Russia's Federal Antimonopoly Service (FAS) says it is investigating why a new version of Kaspersky Lab's Safe Kids application has not been updated on the iOS App Store, resulting in "a significant loss in functionality for the app."
Back in March, Apple pulled Kaspersky Safe Kids app from the App Store, prompting Kaspersky to file an antitrust complaint against Apple with the FAS.
Safe Kids allowed parents to specify which apps kids can run based on the App Store's age restrictions and let them hide browsers on their device so that web pages could only be accessed in the Kaspersky Safe Kids app's built-in secure browser.
Apple said it removed the app because it didn't meet its App Store guidelines, but Kaspersky argued that the app had already been in the App Store for three years and was only pulled because Apple had just released iOS 12 with its own Screen Time feature, which offers similar parental control functions.
Kaspersky's dispute has parallels with an antitrust complaint brought against Apple by Spotify earlier this year.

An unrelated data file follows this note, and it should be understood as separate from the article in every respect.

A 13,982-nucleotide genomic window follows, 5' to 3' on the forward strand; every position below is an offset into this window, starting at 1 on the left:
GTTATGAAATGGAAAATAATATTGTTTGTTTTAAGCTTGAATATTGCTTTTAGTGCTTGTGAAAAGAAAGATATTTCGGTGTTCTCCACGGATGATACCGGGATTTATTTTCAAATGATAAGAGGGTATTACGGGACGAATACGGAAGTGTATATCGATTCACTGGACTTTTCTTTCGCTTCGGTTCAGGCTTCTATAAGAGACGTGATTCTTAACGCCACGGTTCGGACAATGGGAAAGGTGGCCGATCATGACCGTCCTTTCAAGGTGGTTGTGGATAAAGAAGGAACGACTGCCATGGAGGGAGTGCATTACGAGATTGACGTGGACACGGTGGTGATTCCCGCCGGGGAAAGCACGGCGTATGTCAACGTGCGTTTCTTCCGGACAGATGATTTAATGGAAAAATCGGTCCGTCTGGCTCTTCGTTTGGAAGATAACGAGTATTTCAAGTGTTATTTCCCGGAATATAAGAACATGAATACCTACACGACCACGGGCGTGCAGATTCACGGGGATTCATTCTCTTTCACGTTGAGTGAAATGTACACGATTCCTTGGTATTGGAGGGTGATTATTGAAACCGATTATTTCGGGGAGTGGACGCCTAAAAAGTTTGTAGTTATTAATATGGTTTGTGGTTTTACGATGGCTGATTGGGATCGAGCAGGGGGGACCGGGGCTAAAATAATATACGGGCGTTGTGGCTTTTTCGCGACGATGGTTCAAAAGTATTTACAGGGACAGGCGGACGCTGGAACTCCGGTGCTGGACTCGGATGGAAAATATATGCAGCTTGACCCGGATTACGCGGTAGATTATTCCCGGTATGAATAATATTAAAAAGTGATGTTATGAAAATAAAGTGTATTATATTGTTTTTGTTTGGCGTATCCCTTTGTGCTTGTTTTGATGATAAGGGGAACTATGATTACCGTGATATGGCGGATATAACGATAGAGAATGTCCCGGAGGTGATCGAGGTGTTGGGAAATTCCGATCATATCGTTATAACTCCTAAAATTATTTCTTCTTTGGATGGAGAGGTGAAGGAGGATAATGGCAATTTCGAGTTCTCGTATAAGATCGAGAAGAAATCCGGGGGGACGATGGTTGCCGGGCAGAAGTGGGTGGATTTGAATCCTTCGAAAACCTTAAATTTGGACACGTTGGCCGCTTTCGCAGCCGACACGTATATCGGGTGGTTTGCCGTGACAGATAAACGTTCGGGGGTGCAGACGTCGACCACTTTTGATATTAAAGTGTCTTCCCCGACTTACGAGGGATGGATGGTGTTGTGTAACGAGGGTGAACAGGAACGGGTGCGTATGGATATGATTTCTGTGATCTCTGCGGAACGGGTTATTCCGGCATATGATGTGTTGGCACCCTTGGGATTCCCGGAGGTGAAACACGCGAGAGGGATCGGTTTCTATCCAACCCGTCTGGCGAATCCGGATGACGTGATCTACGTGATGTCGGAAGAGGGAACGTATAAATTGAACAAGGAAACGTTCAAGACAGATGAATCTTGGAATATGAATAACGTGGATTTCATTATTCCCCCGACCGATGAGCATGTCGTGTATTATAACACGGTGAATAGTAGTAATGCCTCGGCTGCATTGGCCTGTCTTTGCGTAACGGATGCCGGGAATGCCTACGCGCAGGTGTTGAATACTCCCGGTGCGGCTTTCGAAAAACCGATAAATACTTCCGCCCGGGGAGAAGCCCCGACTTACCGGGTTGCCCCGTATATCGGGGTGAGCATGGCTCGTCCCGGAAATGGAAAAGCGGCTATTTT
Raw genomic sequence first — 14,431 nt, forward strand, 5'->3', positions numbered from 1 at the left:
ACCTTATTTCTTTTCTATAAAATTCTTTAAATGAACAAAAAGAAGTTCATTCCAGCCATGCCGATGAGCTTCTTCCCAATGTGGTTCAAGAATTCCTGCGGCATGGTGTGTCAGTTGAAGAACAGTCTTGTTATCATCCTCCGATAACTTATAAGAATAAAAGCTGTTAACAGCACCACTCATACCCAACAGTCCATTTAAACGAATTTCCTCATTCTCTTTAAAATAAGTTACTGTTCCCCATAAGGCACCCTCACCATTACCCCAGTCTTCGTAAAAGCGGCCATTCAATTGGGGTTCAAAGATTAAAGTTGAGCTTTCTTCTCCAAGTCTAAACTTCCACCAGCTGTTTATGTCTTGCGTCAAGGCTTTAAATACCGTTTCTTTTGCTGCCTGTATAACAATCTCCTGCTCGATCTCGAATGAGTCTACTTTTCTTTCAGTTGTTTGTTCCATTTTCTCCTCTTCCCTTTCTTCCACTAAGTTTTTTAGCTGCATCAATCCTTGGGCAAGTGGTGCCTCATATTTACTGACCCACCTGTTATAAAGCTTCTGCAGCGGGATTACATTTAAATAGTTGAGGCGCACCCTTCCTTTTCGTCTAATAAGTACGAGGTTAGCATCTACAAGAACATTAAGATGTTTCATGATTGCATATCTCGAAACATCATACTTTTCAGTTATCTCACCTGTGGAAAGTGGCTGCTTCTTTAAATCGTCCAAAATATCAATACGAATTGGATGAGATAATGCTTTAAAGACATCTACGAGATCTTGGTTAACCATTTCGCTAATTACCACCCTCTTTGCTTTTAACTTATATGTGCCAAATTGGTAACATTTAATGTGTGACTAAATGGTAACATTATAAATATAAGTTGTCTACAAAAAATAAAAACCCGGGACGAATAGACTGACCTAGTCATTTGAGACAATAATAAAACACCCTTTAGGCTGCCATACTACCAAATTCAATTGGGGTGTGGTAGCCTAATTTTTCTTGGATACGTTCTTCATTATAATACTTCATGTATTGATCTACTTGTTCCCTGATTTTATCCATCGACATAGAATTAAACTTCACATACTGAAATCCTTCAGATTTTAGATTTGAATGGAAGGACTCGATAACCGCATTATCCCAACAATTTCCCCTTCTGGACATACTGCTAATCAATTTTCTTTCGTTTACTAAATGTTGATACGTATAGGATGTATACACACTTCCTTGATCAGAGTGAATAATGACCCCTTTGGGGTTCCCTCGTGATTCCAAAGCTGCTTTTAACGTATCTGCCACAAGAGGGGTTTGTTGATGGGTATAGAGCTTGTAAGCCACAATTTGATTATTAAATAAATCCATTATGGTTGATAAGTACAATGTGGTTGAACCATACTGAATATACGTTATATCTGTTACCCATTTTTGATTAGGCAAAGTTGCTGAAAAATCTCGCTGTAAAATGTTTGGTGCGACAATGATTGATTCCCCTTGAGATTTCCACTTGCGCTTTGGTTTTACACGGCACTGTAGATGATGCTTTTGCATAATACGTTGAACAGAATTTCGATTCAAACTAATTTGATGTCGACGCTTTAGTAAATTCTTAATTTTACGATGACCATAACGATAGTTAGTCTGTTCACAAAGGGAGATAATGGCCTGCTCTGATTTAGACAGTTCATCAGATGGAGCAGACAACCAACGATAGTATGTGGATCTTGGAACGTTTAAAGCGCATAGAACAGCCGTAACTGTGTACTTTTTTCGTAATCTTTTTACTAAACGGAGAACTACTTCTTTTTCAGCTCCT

Spotify filed a complaint with the European Commission, arguing that the tech giant's App Store policy lets it act as "both a player and referee to deliberately disadvantage other app developers."
Apple responded by calling the complaint "misleading rhetoric" and argued that "Spotify wants all the benefits of a free app without being free."
Apple is also under investigation by the Netherlands Authority for Consumers and Markets (ACM) to decide whether the company is abusing its position in the App Store by, for example, giving preferential treatment to its own apps. Apple has said it is "confident" the probe "will confirm all developers have an equal opportunity to succeed in the App Store."